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Study discovers key process in the cause of cell aging

Researchers have identified a key process behind senescence, or why cells age, which could be used to improve treatments for cancer.

New findings have revealed a key system in the aging process. According to the researchers, the results could pave the way for better cancer treatments and revolutionary new drugs. The research was conducted by the University of South Carolina Viterbi School of Engineering, US.

“We’re trying to study the reasons cells age, so that we might be able to design treatments for better aging,” said Assistant Professor Nick Graham who led the research.

The team focused on senescence, a natural process where cells permanently stop dividing and is why cells experience age-related decline.

The researchers observed that the senescent cells stopped producing nucleotides, the building blocks of DNA. Taking young cells, they forced them to stop making nucleotides to become senescent, or aged.  “Senescent cells are effectively the opposite of stem cells, which have an unlimited potential for self-renewal or division,” lead author Alireza Delfarah said. “Senescent cells can never divide again. It’s an irreversible state of cell cycle arrest.”

The team concluded that the production of nucleotides is essential to keep cells young. They also suggest that preventing cells from losing nucleotide synthesis would mean the cells might age more slowly.

They examined young cells that were multiplying rapidly and gave them molecules labelled with stable isotopes of carbon, to trace how the nutrients consumed by a cell were processed into different biochemical pathways.

Developing three-dimensional images, the researchers revealed that senescent cells often have two nuceli and do not synthesise DNA.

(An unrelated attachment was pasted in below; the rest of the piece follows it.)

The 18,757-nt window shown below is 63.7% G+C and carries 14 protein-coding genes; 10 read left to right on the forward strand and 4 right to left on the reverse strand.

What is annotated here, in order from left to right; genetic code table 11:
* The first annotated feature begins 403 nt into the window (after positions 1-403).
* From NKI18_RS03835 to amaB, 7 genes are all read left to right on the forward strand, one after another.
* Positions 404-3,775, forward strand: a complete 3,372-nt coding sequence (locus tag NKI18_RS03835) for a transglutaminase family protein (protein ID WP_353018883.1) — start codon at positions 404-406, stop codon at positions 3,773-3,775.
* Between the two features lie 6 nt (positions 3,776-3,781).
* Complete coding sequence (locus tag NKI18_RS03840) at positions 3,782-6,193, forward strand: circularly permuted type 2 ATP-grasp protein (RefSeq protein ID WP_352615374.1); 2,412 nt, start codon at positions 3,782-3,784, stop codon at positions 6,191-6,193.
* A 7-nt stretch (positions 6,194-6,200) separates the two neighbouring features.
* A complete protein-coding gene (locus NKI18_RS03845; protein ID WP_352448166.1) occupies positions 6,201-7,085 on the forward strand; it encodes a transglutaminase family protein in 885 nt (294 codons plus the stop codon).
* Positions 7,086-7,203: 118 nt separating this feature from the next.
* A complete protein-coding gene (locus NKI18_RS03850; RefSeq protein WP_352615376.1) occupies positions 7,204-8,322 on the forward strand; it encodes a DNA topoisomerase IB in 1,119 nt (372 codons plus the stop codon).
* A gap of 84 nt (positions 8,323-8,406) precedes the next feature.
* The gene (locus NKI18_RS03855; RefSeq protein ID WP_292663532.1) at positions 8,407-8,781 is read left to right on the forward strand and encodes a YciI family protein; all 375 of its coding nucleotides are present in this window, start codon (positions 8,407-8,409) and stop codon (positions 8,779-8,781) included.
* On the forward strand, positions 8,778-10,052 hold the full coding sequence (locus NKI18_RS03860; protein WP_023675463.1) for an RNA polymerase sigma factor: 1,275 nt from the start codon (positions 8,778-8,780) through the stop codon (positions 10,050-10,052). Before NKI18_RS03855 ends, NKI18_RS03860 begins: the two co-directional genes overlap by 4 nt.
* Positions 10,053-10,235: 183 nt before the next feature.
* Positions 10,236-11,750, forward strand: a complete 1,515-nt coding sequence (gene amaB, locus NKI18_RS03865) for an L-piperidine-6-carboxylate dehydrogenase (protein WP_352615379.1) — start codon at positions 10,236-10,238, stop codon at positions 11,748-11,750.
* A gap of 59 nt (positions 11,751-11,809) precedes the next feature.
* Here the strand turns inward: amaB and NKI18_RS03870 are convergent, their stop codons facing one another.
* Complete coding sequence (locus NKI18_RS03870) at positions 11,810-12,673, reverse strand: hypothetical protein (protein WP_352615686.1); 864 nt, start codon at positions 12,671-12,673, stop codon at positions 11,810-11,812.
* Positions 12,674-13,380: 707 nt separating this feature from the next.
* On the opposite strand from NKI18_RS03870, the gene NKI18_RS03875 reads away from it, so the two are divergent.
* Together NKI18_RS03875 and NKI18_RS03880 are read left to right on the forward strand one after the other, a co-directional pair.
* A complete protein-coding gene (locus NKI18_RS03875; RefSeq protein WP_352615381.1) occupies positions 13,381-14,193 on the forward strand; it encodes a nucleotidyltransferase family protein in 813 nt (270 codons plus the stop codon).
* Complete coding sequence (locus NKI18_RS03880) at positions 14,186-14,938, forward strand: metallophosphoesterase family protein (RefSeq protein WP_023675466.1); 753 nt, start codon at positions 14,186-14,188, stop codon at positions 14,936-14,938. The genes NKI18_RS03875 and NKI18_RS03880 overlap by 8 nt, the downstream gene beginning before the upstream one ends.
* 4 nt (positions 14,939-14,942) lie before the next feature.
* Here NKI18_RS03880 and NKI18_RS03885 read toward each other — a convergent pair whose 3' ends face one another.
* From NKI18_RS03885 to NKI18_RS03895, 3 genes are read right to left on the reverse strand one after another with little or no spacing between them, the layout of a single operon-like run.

Previous studies of senescence have usually been in cells called fibroblasts, but the team investigated epithelial cells instead, where cancer often develops.

The goal of the researchers was to not completely prevent senescence but remove them to promote healthy aging and better function.”Sometimes people talk about senescence as a double-edged sword, that it protects against cancer, and that’s a good thing,” Graham said. “But then it also promotes aging and diseases like diabetes, cardiac dysfunction or atherosclerosis and general tissue dysfunction.”

They suggest that preventing cells from losing nucleotide synthesis would mean the cells might age more slowly

The team are applying their findings to the emerging field of senolytics, the development of drugs that may be able to eliminate aging cells. Studies with mouse models have previously shown that mice can age better with a more productive life span with these treatments.

Within this field, Graham says that they are “studying senescent cell metabolism and trying to figure out how the senescent cells are unique, so that you could design targeted therapeutics around these metabolic pathways.”

The results were published in the Journal of Biological Chemistry.

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